We get this question a lot: “Can I Become a Surrogate if I’ve Been on Antidepressant Medication?”
Life happens. We get it. There’s no shame in having used an antidepressant medication (Prozac, Zoloft, Celexa, and so on). Your emotional health is important so we applaud you for getting the treatment you need.
In order to become a surrogate, you must be emotionally stable without any medication. This is because antidepressant medications haven’t been fully studied on pregnant women, so we don’t know if there are side effects that could harm the growing fetus. We just don’t know, so better safe than sorry, right?
If you are currently on an antidepressant, please talk with your doctor about whether it is safe for you to stop.
If you have been on antidepressants in the past, your reproductive endocrinologist (the IVF doctor) will typically require that you have been off the medication for at least 6 months (some require longer).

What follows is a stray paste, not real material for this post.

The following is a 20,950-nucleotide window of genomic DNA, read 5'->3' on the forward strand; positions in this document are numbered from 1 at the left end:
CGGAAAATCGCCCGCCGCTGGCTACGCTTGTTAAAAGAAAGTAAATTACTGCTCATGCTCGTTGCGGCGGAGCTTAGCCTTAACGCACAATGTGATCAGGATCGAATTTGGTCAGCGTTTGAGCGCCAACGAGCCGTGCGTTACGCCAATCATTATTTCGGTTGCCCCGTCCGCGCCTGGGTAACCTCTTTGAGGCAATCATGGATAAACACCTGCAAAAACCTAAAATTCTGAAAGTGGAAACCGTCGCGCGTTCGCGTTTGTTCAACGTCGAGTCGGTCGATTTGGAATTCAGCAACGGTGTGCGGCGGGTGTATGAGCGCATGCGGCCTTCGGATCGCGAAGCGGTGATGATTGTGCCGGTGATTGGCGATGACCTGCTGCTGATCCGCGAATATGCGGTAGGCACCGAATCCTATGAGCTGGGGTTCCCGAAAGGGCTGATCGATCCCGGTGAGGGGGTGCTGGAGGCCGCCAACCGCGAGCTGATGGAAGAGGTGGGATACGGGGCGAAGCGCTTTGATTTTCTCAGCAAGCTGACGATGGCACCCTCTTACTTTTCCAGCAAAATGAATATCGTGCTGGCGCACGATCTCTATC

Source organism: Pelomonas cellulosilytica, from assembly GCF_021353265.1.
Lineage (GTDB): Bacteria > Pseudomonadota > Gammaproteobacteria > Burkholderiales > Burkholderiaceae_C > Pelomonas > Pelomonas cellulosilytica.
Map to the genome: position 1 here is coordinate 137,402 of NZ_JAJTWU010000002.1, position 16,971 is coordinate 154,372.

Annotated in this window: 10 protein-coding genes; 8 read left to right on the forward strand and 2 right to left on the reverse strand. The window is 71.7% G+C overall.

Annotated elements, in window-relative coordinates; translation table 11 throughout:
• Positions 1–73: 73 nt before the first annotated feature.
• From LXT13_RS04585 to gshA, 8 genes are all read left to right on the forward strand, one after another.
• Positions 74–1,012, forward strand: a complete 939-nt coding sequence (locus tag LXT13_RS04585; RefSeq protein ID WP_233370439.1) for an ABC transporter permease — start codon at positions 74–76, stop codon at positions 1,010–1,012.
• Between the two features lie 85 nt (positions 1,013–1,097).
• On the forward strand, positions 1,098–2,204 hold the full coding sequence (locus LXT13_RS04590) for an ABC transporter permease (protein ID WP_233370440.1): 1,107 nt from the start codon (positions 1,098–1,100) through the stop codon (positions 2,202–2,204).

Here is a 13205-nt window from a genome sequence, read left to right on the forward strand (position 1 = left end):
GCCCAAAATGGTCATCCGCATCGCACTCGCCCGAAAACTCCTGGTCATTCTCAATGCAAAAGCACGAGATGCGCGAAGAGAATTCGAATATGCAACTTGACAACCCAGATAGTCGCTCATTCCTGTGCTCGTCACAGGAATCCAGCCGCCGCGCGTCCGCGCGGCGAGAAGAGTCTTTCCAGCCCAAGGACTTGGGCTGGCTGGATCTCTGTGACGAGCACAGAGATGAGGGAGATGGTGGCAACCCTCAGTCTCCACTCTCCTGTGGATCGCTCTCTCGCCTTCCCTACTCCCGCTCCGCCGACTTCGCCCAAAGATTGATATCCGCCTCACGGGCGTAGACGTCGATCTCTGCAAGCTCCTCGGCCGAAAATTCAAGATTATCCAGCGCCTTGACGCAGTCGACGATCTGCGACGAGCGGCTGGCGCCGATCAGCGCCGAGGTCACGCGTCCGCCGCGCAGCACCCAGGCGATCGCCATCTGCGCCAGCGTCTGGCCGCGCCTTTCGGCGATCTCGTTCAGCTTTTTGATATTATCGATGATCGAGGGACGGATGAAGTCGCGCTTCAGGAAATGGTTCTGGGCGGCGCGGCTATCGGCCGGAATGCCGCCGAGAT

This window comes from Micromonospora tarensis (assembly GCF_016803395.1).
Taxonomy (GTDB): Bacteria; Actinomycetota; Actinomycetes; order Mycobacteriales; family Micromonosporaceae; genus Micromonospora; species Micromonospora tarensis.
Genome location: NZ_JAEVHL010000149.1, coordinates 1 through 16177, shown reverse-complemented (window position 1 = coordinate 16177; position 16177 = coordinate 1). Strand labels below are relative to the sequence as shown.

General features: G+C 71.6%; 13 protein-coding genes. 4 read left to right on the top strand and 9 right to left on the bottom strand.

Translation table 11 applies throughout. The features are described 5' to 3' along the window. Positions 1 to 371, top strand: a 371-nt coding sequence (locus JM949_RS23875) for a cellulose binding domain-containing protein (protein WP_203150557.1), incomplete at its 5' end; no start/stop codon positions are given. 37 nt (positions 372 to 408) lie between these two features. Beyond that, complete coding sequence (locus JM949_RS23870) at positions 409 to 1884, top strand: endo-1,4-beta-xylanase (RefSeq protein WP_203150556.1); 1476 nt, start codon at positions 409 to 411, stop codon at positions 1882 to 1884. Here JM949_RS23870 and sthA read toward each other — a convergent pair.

Here’s some other things you need to know about surrogacy and antidepressants:
- Your antidepressant use is part of your medical history. As with other parts of your medical history, it will be disclosed to the intended parents. All intended parents with Surrogacy Pathways must agree to protect the privacy of your medical information.
- At Surrogacy Pathways, we take your privacy seriously. We store your medical records in a secure electronic system and only disclose them to others as necessary f9r the process and with your permission.
- You can expect that your medication use will be discussed at your mental health screening appointment.
- Sometimes surrogates develop postpartum depression (PPD). PPD is one of the risks of pregnancy and occurs in the period of time after the birth. If you think you might have PPD, we encourage you to speak with your doctor about it.